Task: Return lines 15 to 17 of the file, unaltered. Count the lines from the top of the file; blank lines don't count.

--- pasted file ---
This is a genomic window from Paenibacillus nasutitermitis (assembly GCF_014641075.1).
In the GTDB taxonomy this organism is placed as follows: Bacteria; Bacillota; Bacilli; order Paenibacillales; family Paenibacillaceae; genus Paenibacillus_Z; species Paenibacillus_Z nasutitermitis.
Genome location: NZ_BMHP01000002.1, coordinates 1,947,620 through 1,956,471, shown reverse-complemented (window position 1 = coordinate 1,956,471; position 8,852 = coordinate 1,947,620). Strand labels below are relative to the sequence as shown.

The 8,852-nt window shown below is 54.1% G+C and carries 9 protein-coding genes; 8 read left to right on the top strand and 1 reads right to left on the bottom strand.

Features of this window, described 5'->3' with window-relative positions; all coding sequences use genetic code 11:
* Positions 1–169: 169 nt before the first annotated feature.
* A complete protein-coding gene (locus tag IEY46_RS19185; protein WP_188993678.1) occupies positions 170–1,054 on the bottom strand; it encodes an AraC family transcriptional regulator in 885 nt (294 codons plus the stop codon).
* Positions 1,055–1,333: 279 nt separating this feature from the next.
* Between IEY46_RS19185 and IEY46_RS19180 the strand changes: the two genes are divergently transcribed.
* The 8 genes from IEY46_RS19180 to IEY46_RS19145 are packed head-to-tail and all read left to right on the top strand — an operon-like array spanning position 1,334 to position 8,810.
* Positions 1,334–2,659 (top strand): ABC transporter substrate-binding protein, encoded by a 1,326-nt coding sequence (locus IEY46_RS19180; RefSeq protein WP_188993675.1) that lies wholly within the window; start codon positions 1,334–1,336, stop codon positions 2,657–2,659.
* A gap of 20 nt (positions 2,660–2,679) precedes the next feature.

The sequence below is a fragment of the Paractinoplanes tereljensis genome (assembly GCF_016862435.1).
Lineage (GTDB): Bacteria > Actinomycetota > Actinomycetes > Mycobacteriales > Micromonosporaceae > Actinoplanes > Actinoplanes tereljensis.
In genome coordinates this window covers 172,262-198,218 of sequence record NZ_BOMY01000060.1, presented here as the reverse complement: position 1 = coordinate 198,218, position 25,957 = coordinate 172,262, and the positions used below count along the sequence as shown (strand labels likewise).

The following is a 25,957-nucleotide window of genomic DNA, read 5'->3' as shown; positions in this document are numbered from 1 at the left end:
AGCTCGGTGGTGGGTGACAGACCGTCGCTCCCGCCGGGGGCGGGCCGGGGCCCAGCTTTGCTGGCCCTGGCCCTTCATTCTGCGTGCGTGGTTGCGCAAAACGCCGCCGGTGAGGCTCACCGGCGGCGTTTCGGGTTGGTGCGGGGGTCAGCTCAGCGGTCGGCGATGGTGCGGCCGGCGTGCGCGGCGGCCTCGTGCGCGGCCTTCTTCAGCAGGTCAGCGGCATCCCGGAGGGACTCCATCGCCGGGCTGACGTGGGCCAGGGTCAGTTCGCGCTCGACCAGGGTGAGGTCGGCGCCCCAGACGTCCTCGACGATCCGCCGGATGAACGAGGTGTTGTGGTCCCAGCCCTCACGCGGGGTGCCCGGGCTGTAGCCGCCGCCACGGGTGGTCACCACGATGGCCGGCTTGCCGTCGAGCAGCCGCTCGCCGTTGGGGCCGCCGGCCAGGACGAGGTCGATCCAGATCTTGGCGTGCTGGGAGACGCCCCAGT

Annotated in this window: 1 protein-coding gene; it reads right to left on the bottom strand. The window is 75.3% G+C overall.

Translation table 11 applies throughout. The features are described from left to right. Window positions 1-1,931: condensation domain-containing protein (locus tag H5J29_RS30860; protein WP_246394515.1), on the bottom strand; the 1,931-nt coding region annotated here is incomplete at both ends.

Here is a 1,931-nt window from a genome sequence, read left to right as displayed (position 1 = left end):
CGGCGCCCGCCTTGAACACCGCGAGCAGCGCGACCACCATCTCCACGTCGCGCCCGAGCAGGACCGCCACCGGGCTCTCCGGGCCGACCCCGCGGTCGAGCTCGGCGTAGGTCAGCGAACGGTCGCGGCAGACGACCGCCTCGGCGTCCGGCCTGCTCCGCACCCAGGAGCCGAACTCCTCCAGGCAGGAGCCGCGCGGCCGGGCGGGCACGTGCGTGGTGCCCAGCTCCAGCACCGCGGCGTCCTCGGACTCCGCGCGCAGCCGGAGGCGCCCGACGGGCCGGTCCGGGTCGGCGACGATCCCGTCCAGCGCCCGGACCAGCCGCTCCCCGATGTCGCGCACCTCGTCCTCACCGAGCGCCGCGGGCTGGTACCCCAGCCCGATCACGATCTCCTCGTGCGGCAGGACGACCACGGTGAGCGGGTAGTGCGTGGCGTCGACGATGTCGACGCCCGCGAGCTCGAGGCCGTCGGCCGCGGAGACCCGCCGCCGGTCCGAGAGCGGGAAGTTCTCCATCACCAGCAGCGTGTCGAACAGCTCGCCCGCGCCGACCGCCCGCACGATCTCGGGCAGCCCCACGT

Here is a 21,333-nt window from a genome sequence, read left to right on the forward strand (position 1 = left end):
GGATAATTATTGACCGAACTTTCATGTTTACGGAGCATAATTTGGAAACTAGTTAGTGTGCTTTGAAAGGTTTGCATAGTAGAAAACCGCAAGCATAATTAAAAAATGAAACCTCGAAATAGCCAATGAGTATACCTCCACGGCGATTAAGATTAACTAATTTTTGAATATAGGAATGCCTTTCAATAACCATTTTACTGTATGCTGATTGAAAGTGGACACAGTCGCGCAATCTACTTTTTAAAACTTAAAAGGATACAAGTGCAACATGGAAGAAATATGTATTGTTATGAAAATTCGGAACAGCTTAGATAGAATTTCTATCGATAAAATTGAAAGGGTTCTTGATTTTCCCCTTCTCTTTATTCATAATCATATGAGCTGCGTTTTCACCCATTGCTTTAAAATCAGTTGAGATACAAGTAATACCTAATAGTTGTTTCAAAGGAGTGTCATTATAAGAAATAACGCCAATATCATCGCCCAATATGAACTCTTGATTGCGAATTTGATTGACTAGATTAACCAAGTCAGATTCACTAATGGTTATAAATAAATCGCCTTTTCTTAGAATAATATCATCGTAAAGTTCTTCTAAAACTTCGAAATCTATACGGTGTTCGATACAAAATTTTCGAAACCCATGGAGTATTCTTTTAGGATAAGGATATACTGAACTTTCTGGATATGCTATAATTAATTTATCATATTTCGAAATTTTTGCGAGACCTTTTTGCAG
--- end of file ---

In genome coordinates this window covers 172,262-198,218 of sequence record NZ_BOMY01000060.1, presented here as the reverse complement: position 1 = coordinate 198,218, position 25,957 = coordinate 172,262, and the positions used below count along the sequence as shown (strand labels likewise).

The following is a 25,957-nucleotide window of genomic DNA, read 5'->3' as shown; positions in this document are numbered from 1 at the left end:
AGCTCGGTGGTGGGTGACAGACCGTCGCTCCCGCCGGGGGCGGGCCGGGGCCCAGCTTTGCTGGCCCTGGCCCTTCATTCTGCGTGCGTGGTTGCGCAAAACGCCGCCGGTGAGGCTCACCGGCGGCGTTTCGGGTTGGTGCGGGGGTCAGCTCAGCGGTCGGCGATGGTGCGGCCGGCGTGCGCGGCGGCCTCGTGCGCGGCCTTCTTCAGCAGGTCAGCGGCATCCCGGAGGGACTCCATCGCCGGGCTGACGTGGGCCAGGGTCAGTTCGCGCTCGACCAGGGTGAGGTCGGCGCCCCAGACGTCCTCGACGATCCGCCGGATGAACGAGGTGTTGTGGTCCCAGCCCTCACGCGGGGTGCCCGGGCTGTAGCCGCCGCCACGGGTGGTCACCACGATGGCCGGCTTGCCGTCGAGCAGCCGCTCGCCGTTGGGGCCGCCGGCCAGGACGAGGTCGATCCAGATCTTGGCGTGCTGGGAGACGCCCCAGT